Thursday, 11 February 2010

Day 23 – A bit of good news

Thursday 1st October 2009

Slept a bit better last night – from 2am (when I was woken up to have my obs taken –why !!!) to 6am, which is pretty good for me.

Couldn’t believe it was the 1st October already. I had been here for three weeks and it seemed like a life time. I really hoped they would get their act together today and sort out both my central line and my antibiotics. However from past form, I doubted it….

I worked out that it had taken overall two days to get the various things sorted. That was two full days completed wasted. No wonder they are always complaining about bed blocking. What really annoyed me was the lack of communication. If only they would talk to one another, instead of having to go through channels. Why couldn’t someone simply make a decision. The NHS wouldn’t be in such a mess if it worked as efficiently as the private sector. That goes too for all government departments.

Doctor Zara called into see me this morning.
“When Mr Green came yesterday did he know about what to my central line”, I asked.
“No”, she replied.
“I thought so”, I said.
“We finally bucked up courage to tell late yesterday morning”.
“What did he say”, I ask.
“He went very quite for about two minutes then said ‘get it out NOW !!!!’”.

Zara told me that it would be coming out sometime today. Yippee. I could finally have my hair washed, or even better a shower.

I asked Zara about the oozing from my hip and mentioned that it was getting a little sore. She had a look and said it looked ok. The soreness was from a previous scar expanding because my hips were extremely swollen. I told her what Kermit had said about flushing out the wound.
“It’s nothing to worry about”, she reassured me, “the fluid is clear, which is a good sign. Each surgeon does things differently. Some wait and let it clear itself, others, like Mr Green, prefer to help it along by giving it a wash out”.

One of the staff nurses, came to take more blood from me. I warned her that I wasn’t very good at giving up blood.
“I’m one of the best”, she boasted, as she put the needle into my vein.
“I don’t understand”, she said, “there’s nothing coming out”.
“I did tell you”, I replied.
She tried again, this time using a different arm.
“Your vein has just disappeared”, she said, quite shocked.
“Yeah, it does that all the time”, I said.
A young male auxiliary nurse came into my room wanting to speak to the nurse.
“I’m busy. Find someone else”, she snapped, as she was trying to fill the syringe with blood.
“Just one more centimetre”, she pleaded with my vein, “next time someone else can do this as I’m refusing to take blood from you again”.

An assistant dietician called to see me later that morning wanting to discuss my eating, or rather the lack of it. I explained that I wasn’t a fussy eater, it was just that I didn’t like the food they served. She was going to allow me to have some of the food from the children’s menu and that for lunch I could have a baked potato with various fillings, instead of the fruit I was currently having. I was still to have those horrible high calorie drinks twice a day and she would allow my mam to being in some sandwiches for me, even though bringing food onto the ward was banned. I was told I had to eat lots of protein. If they served me edible meat, I would.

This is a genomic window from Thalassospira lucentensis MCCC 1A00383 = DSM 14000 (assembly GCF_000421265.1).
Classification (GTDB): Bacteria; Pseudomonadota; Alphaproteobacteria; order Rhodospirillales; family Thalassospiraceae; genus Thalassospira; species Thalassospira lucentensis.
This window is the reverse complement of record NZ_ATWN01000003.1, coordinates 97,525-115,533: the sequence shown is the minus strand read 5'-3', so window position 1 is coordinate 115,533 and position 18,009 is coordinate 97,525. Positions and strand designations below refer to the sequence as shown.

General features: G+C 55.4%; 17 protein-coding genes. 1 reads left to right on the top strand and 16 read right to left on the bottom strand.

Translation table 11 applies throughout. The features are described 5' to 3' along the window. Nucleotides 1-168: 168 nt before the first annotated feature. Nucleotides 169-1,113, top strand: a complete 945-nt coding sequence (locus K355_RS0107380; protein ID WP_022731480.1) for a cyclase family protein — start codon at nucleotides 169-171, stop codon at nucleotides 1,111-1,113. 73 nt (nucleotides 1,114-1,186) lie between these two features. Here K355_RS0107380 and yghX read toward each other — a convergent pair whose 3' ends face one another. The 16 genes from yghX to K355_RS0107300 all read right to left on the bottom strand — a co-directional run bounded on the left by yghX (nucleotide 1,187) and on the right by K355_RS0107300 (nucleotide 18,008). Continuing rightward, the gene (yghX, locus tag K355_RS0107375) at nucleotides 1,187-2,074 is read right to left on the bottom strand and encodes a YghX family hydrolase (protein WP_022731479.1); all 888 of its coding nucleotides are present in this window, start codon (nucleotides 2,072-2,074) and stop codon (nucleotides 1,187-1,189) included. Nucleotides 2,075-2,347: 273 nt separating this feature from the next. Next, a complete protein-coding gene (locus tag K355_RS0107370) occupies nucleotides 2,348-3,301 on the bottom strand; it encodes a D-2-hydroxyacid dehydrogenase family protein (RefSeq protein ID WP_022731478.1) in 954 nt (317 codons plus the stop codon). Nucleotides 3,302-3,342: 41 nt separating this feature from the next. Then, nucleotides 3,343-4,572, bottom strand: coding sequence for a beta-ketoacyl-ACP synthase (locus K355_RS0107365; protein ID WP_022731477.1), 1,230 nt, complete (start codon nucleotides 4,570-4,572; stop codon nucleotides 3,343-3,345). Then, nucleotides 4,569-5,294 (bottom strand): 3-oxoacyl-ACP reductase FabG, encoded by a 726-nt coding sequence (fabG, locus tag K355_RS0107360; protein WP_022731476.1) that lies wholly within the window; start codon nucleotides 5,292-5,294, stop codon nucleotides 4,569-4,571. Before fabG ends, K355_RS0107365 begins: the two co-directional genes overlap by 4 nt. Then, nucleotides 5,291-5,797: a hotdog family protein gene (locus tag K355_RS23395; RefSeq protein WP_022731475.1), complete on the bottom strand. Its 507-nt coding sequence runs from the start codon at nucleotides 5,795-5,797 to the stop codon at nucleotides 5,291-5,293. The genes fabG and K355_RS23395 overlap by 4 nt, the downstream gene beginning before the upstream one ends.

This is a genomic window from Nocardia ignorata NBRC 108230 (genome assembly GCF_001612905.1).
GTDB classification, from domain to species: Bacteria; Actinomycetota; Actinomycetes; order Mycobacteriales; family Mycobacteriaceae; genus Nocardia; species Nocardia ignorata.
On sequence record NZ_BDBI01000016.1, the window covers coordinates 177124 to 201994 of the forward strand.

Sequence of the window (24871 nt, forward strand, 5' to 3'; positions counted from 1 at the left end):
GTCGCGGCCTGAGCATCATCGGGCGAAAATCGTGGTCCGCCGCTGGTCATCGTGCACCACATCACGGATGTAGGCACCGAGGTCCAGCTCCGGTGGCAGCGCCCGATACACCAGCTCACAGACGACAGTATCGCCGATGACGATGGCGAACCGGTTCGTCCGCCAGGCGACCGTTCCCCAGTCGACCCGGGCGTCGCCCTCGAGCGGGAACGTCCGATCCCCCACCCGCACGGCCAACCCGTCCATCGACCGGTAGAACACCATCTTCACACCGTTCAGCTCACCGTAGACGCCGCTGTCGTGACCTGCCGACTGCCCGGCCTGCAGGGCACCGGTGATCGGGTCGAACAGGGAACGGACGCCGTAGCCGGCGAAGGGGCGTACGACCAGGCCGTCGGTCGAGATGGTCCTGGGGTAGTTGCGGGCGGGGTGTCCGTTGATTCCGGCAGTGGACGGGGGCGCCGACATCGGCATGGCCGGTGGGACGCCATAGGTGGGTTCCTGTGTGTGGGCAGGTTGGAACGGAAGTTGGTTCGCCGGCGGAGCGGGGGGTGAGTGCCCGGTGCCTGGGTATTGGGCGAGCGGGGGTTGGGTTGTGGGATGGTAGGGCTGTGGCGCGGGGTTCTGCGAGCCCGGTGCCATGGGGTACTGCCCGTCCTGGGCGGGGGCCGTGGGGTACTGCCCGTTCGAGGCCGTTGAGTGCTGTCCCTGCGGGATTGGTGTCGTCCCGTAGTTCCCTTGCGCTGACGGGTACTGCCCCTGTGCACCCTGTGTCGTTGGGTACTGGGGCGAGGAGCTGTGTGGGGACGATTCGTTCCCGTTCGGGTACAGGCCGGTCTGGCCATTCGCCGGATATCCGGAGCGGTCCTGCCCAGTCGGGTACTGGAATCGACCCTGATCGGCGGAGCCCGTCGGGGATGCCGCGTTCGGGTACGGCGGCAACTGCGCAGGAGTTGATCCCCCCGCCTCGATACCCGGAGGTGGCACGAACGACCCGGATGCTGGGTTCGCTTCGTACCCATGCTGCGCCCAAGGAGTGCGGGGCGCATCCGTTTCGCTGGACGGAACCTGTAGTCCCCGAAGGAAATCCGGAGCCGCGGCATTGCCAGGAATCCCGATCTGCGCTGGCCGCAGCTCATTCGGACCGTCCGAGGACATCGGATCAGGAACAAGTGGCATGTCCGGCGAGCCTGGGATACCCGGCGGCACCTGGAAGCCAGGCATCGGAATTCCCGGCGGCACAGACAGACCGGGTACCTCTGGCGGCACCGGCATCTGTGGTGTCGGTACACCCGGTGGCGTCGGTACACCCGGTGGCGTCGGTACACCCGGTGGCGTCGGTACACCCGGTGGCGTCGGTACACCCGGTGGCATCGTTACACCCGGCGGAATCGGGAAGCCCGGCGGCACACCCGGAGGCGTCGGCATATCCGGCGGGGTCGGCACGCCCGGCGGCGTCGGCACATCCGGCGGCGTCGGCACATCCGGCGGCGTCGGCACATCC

Zara and another doctor called in to say they were trying to sort out getting my line removed today (they had been saying that since yesterday….) and that they are now going to monitor the oozing from my hip. I really didn’t want to go back to theatre so hoped it would dry up soon.

The physios gave me a bit of good news. They are confident with my walking so they would have no objections in me going home. That’s one of the three that was stopping me from going home ticked off. If only the leaking would stop and they could stop arguing about my antibiotics. Then I would be homeward bound…

Sister Charlton had also given me another bit of good news. My central line could finally come out. Normally this would be done by two of the central line nurses, but as Sister Charlton had been trained, she was happy to do it. She explained everything in great detail what was going to happen. Young Natalie, the second year student nurse, asked if it was ok if she could watch. Both me and Sister were happy with that. She was a lovely girl and so eager to learn new things. Norma, one of the staff nurses, popped her head through the door and asked if she too could come and watch. I was one of Norma’s favourite patients so I think she wanted to keep an eye on me.

Sister was having difficulty in removing one of the sutures. The more stressed she got, the more she sang. It wasn’t painful (the removal of the sutures – not Sisters singing!!!), just uncomfortable as she kept tugging at the suture. I was to take a deep breath, she then pulled out the line and immediately pressed her thumb hard on my neck. It was like being throttled. She had to keep her thumb pressed hard on my neck for twenty minutes. By that time my blood should have clotted around the wound.

My mam, who had been waiting outside to see me, was allowed in, so she and Sister Charlton were having a good chat.

After twenty minutes, much to the relief of both me and Sister, who by this time had had a sore thumb, the bleeding had stopped so a dressing was put over the wound. My blood pressure was immediately taken and would be every four minutes. I had to remain flat on the bed for half an hour and only when they were happy with my blood pressure, would I be slowly allowed to sit up.

It was a lovely feeling not being ‘wired for sound’ and I was so looking forward to getting a decent night sleep, well, sleeping in a comfortable position, anyway…

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